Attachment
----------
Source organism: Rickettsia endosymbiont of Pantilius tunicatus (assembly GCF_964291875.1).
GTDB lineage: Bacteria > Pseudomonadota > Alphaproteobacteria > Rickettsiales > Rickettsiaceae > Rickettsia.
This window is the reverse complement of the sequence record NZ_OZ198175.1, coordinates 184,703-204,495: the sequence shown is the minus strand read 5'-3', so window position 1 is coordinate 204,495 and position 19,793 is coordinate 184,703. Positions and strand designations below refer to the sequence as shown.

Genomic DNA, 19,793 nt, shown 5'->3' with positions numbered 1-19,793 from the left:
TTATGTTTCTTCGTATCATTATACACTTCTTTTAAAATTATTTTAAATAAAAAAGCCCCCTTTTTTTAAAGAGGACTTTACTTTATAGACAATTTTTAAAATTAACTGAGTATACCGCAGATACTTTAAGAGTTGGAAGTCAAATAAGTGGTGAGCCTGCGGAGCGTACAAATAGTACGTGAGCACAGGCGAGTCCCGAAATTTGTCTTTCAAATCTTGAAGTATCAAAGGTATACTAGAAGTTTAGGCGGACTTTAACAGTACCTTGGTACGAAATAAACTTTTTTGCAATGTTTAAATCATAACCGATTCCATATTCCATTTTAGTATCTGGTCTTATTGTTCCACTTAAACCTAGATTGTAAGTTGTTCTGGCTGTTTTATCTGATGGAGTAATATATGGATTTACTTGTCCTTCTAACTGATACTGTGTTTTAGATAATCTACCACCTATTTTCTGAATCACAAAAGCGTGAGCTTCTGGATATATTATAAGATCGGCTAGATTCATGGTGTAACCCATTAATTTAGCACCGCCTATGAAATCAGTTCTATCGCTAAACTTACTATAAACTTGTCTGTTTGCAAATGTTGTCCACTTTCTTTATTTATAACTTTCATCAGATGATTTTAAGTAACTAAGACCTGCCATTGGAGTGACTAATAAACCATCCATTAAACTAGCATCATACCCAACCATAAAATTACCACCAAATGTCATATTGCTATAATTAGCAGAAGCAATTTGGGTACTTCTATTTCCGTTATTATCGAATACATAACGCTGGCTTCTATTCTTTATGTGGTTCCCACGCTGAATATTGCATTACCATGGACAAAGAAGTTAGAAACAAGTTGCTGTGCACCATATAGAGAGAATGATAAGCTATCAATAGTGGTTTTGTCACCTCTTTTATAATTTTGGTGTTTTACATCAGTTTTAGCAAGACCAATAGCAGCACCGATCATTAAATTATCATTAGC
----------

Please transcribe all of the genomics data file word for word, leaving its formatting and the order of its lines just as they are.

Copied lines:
Source organism: Rickettsia endosymbiont of Pantilius tunicatus (assembly GCF_964291875.1).
GTDB lineage: Bacteria > Pseudomonadota > Alphaproteobacteria > Rickettsiales > Rickettsiaceae > Rickettsia.
This window is the reverse complement of the sequence record NZ_OZ198175.1, coordinates 184,703-204,495: the sequence shown is the minus strand read 5'-3', so window position 1 is coordinate 204,495 and position 19,793 is coordinate 184,703. Positions and strand designations below refer to the sequence as shown.

Genomic DNA, 19,793 nt, shown 5'->3' with positions numbered 1-19,793 from the left:
TTATGTTTCTTCGTATCATTATACACTTCTTTTAAAATTATTTTAAATAAAAAAGCCCCCTTTTTTTAAAGAGGACTTTACTTTATAGACAATTTTTAAAATTAACTGAGTATACCGCAGATACTTTAAGAGTTGGAAGTCAAATAAGTGGTGAGCCTGCGGAGCGTACAAATAGTACGTGAGCACAGGCGAGTCCCGAAATTTGTCTTTCAAATCTTGAAGTATCAAAGGTATACTAGAAGTTTAGGCGGACTTTAACAGTACCTTGGTACGAAATAAACTTTTTTGCAATGTTTAAATCATAACCGATTCCATATTCCATTTTAGTATCTGGTCTTATTGTTCCACTTAAACCTAGATTGTAAGTTGTTCTGGCTGTTTTATCTGATGGAGTAATATATGGATTTACTTGTCCTTCTAACTGATACTGTGTTTTAGATAATCTACCACCTATTTTCTGAATCACAAAAGCGTGAGCTTCTGGATATATTATAAGATCGGCTAGATTCATGGTGTAACCCATTAATTTAGCACCGCCTATGAAATCAGTTCTATCGCTAAACTTACTATAAACTTGTCTGTTTGCAAATGTTGTCCACTTTCTTTATTTATAACTTTCATCAGATGATTTTAAGTAACTAAGACCTGCCATTGGAGTGACTAATAAACCATCCATTAAACTAGCATCATACCCAACCATAAAATTACCACCAAATGTCATATTGCTATAATTAGCAGAAGCAATTTGGGTACTTCTATTTCCGTTATTATCGAATACATAACGCTGGCTTCTATTCTTTATGTGGTTCCCACGCTGAATATTGCATTACCATGGACAAAGAAGTTAGAAACAAGTTGCTGTGCACCATATAGAGAGAATGATAAGCTATCAATAGTGGTTTTGTCACCTCTTTTATAATTTTGGTGTTTTACATCAGTTTTAGCAAGACCAATAGCAGCACCGATCATTAAATTATCATTAGC